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Friday, November 15, 2019


(1860 – The start of a new life. Freshly indentured Indian labourers – Addington Beach)

Sibaya Casino & Entertainment Kingdom will stage a spectacular 1860 Exhibition at its Imbizo Conference Centre from November 19 to 21, celebrating 159 years of Indian history in South Africa.

It will be open to the public from 11h00 to 12h00 on November 19 and 21 and from 11h00 to 16h00 on November 20.

The project is a joint venture between Sibaya and its Community Trust, Lotus FM and the 1860 Heritage Centre, with contributions from the Springtown and Magazine Barracks Associations.

The exhibition will feature historical photographs and pictures, documents and works of art as well as performances by the best young South African Indian artists.

Sibaya will invite local schools and educational institutions to visit the exhibition - as part of this celebration of Indian culture.

(Right: By 1890 the demand for labour on sugar cane plantations in Natal had increased, resulting in feverish activity to recruit from various parts of India)

An 1860 Gala Dinner will also take place on November 20 and will include a host of expert speakers including: Dr Sam Ramsamy, Prof Ashwin Desai, Kiru Naidoo and 1860 Heritage Centre curator, Selvan Naidoo.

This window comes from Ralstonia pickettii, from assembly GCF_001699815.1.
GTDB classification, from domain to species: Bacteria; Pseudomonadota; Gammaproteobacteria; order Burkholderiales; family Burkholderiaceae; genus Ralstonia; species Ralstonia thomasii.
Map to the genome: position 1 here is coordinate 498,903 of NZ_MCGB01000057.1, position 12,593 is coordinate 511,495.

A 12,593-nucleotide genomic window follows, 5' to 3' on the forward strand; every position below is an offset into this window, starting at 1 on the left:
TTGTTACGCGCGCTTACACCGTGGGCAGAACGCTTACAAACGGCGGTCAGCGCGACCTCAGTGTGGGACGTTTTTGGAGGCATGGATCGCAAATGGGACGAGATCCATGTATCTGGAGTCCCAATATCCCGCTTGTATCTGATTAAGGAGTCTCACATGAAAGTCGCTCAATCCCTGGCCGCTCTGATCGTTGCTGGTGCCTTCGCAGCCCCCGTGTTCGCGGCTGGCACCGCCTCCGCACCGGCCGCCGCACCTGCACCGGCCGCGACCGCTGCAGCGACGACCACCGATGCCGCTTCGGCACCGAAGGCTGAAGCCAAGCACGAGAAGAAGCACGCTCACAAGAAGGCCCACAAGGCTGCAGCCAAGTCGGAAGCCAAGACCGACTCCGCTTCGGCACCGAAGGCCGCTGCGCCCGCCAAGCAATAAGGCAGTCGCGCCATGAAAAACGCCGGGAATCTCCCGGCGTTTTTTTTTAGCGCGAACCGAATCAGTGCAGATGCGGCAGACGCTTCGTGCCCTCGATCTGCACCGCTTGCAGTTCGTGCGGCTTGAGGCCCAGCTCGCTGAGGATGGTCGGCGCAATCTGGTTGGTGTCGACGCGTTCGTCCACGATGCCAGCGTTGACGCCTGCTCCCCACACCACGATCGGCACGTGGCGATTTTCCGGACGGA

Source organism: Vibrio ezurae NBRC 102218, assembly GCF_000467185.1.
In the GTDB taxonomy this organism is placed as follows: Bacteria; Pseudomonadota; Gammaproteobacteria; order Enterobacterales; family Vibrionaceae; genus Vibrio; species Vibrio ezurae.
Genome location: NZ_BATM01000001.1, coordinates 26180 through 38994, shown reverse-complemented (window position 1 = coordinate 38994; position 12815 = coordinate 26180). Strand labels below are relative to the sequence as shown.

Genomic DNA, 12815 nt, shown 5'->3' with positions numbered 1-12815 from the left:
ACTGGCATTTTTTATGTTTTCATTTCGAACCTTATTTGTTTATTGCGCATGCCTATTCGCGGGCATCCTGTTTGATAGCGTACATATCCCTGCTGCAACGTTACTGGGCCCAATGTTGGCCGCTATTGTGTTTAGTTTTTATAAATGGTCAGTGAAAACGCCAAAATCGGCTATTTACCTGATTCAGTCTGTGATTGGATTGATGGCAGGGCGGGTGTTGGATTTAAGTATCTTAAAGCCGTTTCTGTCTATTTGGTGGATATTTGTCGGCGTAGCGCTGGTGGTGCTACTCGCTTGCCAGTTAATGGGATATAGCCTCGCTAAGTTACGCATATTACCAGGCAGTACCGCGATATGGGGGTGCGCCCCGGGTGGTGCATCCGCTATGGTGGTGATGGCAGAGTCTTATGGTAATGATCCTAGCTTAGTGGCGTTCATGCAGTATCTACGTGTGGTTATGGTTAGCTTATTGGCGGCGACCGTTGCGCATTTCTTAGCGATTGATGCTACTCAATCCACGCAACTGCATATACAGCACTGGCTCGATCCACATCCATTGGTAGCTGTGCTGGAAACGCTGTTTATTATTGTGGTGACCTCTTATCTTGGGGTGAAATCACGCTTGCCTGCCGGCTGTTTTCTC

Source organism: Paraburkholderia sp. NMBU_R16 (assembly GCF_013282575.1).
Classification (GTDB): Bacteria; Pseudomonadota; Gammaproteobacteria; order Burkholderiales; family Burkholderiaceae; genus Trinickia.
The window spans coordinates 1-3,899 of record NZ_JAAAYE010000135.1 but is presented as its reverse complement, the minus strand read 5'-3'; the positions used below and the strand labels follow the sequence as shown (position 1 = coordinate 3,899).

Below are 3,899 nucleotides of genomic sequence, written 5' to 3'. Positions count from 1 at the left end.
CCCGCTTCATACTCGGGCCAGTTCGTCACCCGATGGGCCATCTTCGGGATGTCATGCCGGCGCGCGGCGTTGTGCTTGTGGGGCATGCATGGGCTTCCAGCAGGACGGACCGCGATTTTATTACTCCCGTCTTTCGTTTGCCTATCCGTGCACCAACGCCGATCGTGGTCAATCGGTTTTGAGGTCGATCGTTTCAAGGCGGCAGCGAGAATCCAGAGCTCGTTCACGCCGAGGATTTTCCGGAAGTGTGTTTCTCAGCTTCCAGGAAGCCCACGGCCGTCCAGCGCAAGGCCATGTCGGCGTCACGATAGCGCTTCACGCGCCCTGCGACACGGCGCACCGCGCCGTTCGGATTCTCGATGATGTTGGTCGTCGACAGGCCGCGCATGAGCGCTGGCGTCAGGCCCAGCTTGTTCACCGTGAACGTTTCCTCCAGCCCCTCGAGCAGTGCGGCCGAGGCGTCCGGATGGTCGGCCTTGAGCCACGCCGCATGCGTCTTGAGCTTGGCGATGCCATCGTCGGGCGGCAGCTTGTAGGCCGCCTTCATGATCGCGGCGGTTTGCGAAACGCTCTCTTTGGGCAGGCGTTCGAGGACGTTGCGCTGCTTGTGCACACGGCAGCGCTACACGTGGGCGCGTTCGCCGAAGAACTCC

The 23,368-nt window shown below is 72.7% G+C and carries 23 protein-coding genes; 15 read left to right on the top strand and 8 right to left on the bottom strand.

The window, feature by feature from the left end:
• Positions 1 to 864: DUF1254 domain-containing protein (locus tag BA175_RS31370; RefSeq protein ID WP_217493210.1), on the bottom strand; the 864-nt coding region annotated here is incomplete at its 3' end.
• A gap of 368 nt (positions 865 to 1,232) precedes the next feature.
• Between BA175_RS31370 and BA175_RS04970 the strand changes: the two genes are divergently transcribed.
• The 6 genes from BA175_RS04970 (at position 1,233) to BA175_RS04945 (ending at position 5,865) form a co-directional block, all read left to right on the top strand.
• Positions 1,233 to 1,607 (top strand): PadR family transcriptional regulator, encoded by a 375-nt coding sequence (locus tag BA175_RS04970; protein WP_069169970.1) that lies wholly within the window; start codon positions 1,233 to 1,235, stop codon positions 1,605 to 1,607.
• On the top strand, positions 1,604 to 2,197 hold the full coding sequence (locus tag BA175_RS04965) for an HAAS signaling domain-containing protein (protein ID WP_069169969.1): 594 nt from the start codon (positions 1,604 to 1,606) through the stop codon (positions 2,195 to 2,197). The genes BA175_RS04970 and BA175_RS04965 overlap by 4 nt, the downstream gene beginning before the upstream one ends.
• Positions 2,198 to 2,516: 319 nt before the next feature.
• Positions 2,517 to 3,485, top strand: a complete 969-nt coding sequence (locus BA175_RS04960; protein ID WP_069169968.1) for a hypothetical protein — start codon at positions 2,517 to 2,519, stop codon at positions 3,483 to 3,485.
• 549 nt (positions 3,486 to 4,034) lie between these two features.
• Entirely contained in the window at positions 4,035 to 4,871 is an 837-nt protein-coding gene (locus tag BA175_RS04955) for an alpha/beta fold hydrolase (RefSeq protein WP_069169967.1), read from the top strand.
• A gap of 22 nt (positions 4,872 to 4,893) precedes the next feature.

Sibaya General Manager, Myan Moodley urged the community and particularly families, to visit the exhibition: “Indians have had a colourful and difficult journey in South Africa. The exhibition will cover all aspects of this history. It will incorporate both video and print material and this will make for easy understanding and interpretation. Apart from standard exhibits, we will also include live exhibits of individuals in traditional garb as they landed on SA soil in 1860. There will also be music performances at the exhibition, making for a fun and interesting experience,” he said.

(Left: 1890s – After a month at sea, this indentured labourer is left wide-eyed and dishevelled)

Within 14 years, as a result of the aggressive recruitment, Indians started outnumbering the white population. At that point the region had a total population of 1,102 027, comprising 904,000 Africans, 100,918 Indians and 97,109 whites.

As a result of Indian labour, Natal progressed becoming the most flourishing of all British colonies. By 1911 there were 152,184 Indians, 62% men, 25% women and 13% children.

The period of exploitation however, was brought to an abrupt end that year when India banned future indentureship, due to poor working conditions and severe ill-treatment.

For more information contact Tracy Bamber on 073 254 2455 or email